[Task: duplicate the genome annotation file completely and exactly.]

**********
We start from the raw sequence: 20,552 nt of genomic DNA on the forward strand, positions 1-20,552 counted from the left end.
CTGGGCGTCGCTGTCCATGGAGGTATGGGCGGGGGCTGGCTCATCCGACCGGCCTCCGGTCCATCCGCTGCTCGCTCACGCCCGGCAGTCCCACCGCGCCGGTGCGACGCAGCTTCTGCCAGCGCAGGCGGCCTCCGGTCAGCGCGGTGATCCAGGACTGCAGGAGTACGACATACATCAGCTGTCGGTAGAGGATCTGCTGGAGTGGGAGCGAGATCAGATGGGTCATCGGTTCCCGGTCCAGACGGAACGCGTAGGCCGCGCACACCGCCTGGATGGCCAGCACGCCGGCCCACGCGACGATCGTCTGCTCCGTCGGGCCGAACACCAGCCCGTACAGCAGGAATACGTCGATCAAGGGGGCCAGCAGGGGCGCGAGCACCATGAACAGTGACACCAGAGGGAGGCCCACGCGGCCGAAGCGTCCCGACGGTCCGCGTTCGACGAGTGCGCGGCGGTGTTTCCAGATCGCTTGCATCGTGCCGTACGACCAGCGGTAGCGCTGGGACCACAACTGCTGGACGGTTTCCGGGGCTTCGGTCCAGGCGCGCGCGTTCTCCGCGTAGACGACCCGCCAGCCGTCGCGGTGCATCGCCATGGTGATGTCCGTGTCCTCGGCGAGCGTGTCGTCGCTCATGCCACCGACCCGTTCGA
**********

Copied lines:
We start from the raw sequence: 20,552 nt of genomic DNA on the forward strand, positions 1-20,552 counted from the left end.
CTGGGCGTCGCTGTCCATGGAGGTATGGGCGGGGGCTGGCTCATCCGACCGGCCTCCGGTCCATCCGCTGCTCGCTCACGCCCGGCAGTCCCACCGCGCCGGTGCGACGCAGCTTCTGCCAGCGCAGGCGGCCTCCGGTCAGCGCGGTGATCCAGGACTGCAGGAGTACGACATACATCAGCTGTCGGTAGAGGATCTGCTGGAGTGGGAGCGAGATCAGATGGGTCATCGGTTCCCGGTCCAGACGGAACGCGTAGGCCGCGCACACCGCCTGGATGGCCAGCACGCCGGCCCACGCGACGATCGTCTGCTCCGTCGGGCCGAACACCAGCCCGTACAGCAGGAATACGTCGATCAAGGGGGCCAGCAGGGGCGCGAGCACCATGAACAGTGACACCAGAGGGAGGCCCACGCGGCCGAAGCGTCCCGACGGTCCGCGTTCGACGAGTGCGCGGCGGTGTTTCCAGATCGCTTGCATCGTGCCGTACGACCAGCGGTAGCGCTGGGACCACAACTGCTGGACGGTTTCCGGGGCTTCGGTCCAGGCGCGCGCGTTCTCCGCGTAGACGACCCGCCAGCCGTCGCGGTGCATCGCCATGGTGATGTCCGTGTCCTCGGCGAGCGTGTCGTCGCTCATGCCACCGACCCGTTCGA